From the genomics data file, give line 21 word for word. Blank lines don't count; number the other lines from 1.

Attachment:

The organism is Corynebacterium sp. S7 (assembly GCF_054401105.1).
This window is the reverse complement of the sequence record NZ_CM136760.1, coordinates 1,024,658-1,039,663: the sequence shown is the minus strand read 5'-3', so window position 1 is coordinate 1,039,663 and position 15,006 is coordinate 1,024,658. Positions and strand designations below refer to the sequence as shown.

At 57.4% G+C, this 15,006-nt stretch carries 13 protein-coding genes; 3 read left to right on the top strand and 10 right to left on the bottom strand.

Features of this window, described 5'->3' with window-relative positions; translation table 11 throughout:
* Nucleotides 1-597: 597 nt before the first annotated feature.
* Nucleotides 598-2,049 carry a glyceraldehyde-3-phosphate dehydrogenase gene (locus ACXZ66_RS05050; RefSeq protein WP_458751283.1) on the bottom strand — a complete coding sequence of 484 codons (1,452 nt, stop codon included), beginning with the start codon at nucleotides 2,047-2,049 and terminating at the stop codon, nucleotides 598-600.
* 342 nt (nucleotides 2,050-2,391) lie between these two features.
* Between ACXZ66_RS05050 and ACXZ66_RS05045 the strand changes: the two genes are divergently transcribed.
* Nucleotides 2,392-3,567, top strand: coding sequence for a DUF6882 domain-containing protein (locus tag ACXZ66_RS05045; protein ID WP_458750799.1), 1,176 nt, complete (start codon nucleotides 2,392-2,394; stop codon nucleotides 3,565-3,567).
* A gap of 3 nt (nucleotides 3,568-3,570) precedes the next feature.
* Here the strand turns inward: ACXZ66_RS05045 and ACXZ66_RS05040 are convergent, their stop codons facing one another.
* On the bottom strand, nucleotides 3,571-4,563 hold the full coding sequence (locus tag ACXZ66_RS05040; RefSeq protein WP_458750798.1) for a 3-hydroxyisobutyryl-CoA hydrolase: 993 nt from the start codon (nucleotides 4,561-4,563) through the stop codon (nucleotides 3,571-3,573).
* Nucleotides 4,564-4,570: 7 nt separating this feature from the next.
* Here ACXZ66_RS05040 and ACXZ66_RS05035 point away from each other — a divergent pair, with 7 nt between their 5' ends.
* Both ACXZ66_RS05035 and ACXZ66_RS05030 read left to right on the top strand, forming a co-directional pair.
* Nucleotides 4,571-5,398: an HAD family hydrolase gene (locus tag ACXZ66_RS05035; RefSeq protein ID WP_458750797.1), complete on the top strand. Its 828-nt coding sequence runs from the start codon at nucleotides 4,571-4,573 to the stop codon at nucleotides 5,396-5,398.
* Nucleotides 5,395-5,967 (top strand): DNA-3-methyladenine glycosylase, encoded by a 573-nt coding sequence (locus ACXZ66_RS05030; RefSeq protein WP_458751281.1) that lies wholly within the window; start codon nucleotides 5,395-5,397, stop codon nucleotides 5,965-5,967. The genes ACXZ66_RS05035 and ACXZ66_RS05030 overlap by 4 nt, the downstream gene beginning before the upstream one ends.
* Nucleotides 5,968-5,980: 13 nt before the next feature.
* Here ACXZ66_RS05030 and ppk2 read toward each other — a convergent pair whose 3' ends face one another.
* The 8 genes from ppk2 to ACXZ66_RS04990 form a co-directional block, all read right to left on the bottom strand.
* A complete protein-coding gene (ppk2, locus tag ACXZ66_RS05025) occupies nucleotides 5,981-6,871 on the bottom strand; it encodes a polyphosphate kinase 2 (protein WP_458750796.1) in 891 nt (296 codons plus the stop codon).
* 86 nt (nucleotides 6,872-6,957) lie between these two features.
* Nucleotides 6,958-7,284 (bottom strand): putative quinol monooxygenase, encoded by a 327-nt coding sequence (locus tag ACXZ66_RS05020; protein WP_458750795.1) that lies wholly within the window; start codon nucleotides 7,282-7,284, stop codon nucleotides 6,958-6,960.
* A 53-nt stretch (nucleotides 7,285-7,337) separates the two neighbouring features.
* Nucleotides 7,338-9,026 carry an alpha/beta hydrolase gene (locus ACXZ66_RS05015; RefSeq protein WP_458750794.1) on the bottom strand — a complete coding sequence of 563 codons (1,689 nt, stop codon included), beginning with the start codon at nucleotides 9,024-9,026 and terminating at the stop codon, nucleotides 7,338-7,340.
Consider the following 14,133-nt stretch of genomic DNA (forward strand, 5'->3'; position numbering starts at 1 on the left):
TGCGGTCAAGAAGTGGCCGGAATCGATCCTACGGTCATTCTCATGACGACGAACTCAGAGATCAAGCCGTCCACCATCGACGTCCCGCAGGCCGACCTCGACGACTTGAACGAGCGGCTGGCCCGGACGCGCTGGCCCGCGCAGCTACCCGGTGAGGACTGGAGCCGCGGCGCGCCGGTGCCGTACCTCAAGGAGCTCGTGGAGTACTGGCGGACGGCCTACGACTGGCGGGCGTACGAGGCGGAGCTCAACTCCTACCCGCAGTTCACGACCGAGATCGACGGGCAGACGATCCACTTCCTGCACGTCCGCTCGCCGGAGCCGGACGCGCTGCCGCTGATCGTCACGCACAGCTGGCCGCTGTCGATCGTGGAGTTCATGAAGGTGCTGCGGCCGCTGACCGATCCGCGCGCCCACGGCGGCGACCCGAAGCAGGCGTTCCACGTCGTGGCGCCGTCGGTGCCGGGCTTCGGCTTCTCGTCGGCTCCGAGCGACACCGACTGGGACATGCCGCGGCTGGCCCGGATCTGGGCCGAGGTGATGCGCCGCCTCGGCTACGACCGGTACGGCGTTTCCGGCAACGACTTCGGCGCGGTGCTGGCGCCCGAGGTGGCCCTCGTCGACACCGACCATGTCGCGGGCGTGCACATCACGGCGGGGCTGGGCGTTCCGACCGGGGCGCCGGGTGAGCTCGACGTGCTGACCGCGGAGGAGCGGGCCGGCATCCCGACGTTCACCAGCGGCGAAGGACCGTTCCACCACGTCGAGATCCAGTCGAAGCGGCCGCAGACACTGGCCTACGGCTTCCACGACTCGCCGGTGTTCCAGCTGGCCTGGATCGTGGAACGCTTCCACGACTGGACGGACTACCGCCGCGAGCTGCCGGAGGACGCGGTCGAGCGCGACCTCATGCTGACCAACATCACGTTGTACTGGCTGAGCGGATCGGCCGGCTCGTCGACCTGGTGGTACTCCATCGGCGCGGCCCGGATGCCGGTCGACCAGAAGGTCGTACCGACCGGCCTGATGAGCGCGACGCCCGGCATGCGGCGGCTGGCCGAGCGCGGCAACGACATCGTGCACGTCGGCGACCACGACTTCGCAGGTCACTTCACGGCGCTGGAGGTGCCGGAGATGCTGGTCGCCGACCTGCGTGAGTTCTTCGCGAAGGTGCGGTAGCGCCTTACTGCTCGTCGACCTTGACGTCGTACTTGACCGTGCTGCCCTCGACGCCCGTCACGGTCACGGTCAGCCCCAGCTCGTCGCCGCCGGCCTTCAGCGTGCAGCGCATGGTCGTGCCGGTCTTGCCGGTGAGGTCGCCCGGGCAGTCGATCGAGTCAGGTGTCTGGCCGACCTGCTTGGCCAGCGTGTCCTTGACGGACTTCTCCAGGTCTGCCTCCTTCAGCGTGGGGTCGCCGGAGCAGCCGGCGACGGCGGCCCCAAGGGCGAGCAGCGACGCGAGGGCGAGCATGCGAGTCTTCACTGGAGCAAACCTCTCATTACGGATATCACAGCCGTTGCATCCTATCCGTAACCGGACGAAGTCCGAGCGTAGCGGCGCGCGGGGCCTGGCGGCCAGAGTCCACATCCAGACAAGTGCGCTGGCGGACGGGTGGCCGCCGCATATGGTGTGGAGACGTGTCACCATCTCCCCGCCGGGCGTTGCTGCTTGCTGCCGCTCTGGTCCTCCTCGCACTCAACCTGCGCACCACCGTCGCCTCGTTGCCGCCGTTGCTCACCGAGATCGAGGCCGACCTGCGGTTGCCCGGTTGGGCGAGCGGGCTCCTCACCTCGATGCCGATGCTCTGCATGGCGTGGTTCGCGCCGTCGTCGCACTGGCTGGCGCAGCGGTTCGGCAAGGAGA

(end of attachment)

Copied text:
* A complete protein-coding gene (ppk2, locus tag ACXZ66_RS05025) occupies nucleotides 5,981-6,871 on the bottom strand; it encodes a polyphosphate kinase 2 (protein WP_458750796.1) in 891 nt (296 codons plus the stop codon).